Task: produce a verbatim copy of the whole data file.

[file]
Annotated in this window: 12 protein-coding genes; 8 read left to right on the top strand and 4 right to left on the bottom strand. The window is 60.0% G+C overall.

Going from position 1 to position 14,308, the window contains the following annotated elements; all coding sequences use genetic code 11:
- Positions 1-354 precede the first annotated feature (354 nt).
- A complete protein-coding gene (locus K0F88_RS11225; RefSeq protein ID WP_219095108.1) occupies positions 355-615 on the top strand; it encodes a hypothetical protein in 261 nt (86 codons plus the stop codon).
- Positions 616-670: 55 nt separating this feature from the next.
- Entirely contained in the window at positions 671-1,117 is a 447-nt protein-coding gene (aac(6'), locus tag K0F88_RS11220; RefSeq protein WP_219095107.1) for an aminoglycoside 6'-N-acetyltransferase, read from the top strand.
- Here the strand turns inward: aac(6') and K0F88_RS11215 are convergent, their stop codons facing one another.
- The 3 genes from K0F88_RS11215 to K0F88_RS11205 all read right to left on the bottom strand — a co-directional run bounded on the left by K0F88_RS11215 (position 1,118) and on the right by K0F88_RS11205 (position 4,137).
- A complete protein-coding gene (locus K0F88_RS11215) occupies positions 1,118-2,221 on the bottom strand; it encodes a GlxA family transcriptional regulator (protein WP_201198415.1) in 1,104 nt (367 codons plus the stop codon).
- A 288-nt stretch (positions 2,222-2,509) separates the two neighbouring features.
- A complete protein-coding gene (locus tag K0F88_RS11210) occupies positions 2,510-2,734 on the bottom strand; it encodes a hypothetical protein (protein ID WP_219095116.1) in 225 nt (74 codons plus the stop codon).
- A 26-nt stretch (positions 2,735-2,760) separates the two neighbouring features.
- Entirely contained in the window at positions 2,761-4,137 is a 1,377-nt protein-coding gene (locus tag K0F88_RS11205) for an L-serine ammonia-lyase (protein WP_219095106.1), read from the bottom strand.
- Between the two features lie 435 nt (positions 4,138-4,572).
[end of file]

Annotated in this window: 12 protein-coding genes; 8 read left to right on the top strand and 4 right to left on the bottom strand. The window is 60.0% G+C overall.

Going from position 1 to position 14,308, the window contains the following annotated elements; all coding sequences use genetic code 11:
- Positions 1-354 precede the first annotated feature (354 nt).
- A complete protein-coding gene (locus K0F88_RS11225; RefSeq protein ID WP_219095108.1) occupies positions 355-615 on the top strand; it encodes a hypothetical protein in 261 nt (86 codons plus the stop codon).
- Positions 616-670: 55 nt separating this feature from the next.
- Entirely contained in the window at positions 671-1,117 is a 447-nt protein-coding gene (aac(6'), locus tag K0F88_RS11220; RefSeq protein WP_219095107.1) for an aminoglycoside 6'-N-acetyltransferase, read from the top strand.
- Here the strand turns inward: aac(6') and K0F88_RS11215 are convergent, their stop codons facing one another.
- The 3 genes from K0F88_RS11215 to K0F88_RS11205 all read right to left on the bottom strand — a co-directional run bounded on the left by K0F88_RS11215 (position 1,118) and on the right by K0F88_RS11205 (position 4,137).
- A complete protein-coding gene (locus K0F88_RS11215) occupies positions 1,118-2,221 on the bottom strand; it encodes a GlxA family transcriptional regulator (protein WP_201198415.1) in 1,104 nt (367 codons plus the stop codon).
- A 288-nt stretch (positions 2,222-2,509) separates the two neighbouring features.
- A complete protein-coding gene (locus tag K0F88_RS11210) occupies positions 2,510-2,734 on the bottom strand; it encodes a hypothetical protein (protein ID WP_219095116.1) in 225 nt (74 codons plus the stop codon).
- A 26-nt stretch (positions 2,735-2,760) separates the two neighbouring features.
- Entirely contained in the window at positions 2,761-4,137 is a 1,377-nt protein-coding gene (locus tag K0F88_RS11205) for an L-serine ammonia-lyase (protein WP_219095106.1), read from the bottom strand.
- Between the two features lie 435 nt (positions 4,138-4,572).